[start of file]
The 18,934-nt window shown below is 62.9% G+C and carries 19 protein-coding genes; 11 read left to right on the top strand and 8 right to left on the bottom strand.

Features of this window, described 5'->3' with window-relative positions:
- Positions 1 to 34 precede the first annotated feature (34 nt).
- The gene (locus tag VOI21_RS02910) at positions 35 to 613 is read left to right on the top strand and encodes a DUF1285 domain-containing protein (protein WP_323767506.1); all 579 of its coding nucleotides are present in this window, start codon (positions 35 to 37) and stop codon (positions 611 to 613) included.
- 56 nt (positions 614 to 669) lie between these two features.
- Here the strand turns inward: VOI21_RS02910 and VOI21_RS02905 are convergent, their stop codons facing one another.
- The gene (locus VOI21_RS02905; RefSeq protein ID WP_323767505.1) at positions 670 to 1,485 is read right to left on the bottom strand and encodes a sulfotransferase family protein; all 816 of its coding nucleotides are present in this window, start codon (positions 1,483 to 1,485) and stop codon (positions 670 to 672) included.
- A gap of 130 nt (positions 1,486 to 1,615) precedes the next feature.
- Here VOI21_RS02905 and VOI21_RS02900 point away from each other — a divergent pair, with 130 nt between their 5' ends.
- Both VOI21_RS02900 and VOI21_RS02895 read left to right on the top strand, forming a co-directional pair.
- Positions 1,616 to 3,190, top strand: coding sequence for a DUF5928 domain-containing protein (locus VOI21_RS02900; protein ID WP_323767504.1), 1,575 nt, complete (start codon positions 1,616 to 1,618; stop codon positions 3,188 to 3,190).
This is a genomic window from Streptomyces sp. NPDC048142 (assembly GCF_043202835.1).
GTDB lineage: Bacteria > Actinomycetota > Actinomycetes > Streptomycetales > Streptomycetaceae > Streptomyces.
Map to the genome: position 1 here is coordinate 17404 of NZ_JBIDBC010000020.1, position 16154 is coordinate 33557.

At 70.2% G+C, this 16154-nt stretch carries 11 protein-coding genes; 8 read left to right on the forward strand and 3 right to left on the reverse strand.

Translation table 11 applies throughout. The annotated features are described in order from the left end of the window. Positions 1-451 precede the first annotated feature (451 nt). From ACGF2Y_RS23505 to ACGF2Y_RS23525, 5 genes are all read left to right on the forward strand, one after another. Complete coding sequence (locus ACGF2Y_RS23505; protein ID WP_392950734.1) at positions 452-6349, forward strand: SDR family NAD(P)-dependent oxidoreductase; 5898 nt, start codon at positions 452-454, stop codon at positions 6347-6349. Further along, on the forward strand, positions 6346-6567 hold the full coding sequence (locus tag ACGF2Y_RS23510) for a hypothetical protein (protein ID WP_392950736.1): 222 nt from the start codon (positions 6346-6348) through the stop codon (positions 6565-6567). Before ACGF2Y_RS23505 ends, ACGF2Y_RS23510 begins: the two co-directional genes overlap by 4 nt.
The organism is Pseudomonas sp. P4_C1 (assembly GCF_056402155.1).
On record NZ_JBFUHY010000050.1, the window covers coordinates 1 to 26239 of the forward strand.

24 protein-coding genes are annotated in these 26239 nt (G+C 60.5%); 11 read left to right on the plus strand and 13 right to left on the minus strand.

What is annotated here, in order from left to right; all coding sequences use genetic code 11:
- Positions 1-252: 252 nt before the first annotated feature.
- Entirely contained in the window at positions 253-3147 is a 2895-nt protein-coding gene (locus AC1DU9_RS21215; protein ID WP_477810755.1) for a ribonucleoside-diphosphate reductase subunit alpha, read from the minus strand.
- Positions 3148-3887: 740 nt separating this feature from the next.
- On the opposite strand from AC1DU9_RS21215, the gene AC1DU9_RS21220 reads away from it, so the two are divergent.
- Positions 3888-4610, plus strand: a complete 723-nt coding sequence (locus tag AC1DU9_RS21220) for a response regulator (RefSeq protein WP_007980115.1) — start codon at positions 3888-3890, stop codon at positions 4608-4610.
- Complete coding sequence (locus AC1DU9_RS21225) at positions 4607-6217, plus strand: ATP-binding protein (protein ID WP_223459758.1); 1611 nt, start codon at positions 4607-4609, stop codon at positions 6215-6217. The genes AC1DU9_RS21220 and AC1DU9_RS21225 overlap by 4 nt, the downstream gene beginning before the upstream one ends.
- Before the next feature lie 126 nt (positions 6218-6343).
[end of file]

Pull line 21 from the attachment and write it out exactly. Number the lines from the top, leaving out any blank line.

- Positions 1-252: 252 nt before the first annotated feature.